Almond butter is Frida’s absolute favourite nut butter. It has a more deep and roasted flavour than peanut butter, but it’s also a bit more expensive and harder to find. It contains a little more fat than peanut butter, but not in a bad way, since it’s monounsaturated fats, and they’re great for you. Almond butter can just like peanut butter be used in all sorts of cooking, but I like it better in the sweet kitchen. It’s so great paired with fruits, both fresh and dried, on top of porridge (it’s sooo good), and in baking sweets, or other treats.

Hazelnut butter: 

Hazelnut butter has a really rich flavour, that reminds a lot of nutella (of course), but without the chocolate. It’s so delicious, and if you really want that nutella-flavour, you simply just add cacao powder or pair it up with something chocolate; it’s per example great in brownies. We would just like almond butter recommend using this in the sweet kitchen, but if you want to, you can use it in the savory too.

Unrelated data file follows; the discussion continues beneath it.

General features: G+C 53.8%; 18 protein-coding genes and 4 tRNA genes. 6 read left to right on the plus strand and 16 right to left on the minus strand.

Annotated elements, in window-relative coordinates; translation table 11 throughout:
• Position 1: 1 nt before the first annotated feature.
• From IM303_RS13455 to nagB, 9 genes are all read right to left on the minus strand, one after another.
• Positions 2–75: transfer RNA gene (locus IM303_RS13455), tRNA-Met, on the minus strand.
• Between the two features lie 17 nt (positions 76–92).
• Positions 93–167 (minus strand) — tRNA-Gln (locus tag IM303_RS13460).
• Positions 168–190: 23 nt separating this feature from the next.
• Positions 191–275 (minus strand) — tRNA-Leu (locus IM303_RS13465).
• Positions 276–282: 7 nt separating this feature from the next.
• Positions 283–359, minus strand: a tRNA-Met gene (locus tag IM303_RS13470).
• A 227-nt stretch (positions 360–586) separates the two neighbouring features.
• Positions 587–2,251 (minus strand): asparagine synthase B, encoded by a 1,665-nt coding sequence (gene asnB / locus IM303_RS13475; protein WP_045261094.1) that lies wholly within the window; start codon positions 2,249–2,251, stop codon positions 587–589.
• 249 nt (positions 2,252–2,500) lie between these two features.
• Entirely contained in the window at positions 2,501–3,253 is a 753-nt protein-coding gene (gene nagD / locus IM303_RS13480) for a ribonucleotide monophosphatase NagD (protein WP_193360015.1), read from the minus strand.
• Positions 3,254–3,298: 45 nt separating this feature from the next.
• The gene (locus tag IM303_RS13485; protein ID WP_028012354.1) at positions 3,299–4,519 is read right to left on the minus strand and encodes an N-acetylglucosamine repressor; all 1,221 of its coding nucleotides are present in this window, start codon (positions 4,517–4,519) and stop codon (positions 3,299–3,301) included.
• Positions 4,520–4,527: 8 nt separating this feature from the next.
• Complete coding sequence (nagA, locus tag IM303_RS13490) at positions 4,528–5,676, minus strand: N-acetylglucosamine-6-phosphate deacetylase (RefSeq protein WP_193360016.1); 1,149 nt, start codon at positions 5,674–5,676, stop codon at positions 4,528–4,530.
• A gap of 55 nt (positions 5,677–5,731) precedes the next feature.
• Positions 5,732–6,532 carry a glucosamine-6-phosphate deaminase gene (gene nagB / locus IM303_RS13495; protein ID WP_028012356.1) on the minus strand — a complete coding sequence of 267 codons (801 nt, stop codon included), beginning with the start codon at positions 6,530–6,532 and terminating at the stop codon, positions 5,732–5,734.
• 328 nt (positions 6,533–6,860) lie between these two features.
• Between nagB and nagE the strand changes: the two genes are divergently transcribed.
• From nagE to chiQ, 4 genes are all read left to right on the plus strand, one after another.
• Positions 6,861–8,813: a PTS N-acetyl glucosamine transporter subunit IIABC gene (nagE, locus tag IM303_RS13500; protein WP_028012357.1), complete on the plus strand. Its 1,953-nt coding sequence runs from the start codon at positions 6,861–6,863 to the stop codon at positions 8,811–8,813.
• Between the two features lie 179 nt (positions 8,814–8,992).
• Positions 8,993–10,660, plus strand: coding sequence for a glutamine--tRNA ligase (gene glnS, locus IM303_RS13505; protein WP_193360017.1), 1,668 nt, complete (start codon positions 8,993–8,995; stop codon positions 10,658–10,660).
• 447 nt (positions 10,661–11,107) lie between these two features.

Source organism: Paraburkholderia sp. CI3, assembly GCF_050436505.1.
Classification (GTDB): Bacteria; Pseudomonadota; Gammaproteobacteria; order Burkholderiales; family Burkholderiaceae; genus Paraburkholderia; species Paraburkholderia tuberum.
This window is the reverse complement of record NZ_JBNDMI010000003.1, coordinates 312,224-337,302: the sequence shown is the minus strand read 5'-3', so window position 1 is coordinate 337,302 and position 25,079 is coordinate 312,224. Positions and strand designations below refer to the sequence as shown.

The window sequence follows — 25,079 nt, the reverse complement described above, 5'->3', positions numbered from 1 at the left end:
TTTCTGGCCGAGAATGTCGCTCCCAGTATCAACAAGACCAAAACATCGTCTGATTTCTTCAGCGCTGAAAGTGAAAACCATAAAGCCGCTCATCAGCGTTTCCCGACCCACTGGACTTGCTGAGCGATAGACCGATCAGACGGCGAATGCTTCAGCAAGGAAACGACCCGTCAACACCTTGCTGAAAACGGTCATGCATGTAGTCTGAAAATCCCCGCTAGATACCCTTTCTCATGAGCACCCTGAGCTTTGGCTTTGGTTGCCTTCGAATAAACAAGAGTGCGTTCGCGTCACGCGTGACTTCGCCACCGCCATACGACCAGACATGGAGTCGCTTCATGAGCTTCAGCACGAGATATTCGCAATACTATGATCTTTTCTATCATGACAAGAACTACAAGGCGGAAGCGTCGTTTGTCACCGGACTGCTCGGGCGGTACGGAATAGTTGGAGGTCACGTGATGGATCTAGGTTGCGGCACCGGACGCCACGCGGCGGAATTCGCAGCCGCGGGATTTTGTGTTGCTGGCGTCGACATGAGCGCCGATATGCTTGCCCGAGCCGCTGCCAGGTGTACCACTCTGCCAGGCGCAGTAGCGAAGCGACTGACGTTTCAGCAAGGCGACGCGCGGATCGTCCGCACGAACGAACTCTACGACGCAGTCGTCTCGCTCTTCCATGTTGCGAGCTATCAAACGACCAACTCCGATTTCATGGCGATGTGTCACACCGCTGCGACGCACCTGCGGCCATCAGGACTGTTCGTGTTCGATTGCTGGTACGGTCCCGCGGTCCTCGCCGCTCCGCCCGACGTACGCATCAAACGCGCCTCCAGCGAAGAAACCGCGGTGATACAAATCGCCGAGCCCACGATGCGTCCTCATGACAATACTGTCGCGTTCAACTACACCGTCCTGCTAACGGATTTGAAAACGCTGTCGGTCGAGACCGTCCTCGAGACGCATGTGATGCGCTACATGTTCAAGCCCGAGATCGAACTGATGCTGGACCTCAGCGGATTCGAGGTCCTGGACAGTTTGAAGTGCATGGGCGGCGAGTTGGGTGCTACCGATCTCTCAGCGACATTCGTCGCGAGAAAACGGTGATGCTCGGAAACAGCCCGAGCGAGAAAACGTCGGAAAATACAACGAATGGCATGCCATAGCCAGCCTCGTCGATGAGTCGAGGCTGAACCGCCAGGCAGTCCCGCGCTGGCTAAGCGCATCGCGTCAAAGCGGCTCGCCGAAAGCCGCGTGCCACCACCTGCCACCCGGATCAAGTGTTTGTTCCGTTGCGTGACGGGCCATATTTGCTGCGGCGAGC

Cashew butter:

Cashew butter is really creamy and rich, when you storage it the oils and the solids from the butter easily seperates. Cashew butter is great in many things, it’s really good in frozen bars, vegan cheese cakes, and make a really creamy and delicious sauce.


Tahini is made out of roasted sesame seeds, some also call it sesame-paste. It’s really delicious and is especially popular in the Middle-eastern area. Tahini is often used in hummus, but it’s great in all different kinds of dressing, or even as a marinade. A Middle-eastern classic is also to stir it up with some date-syrup and put it on top of bread.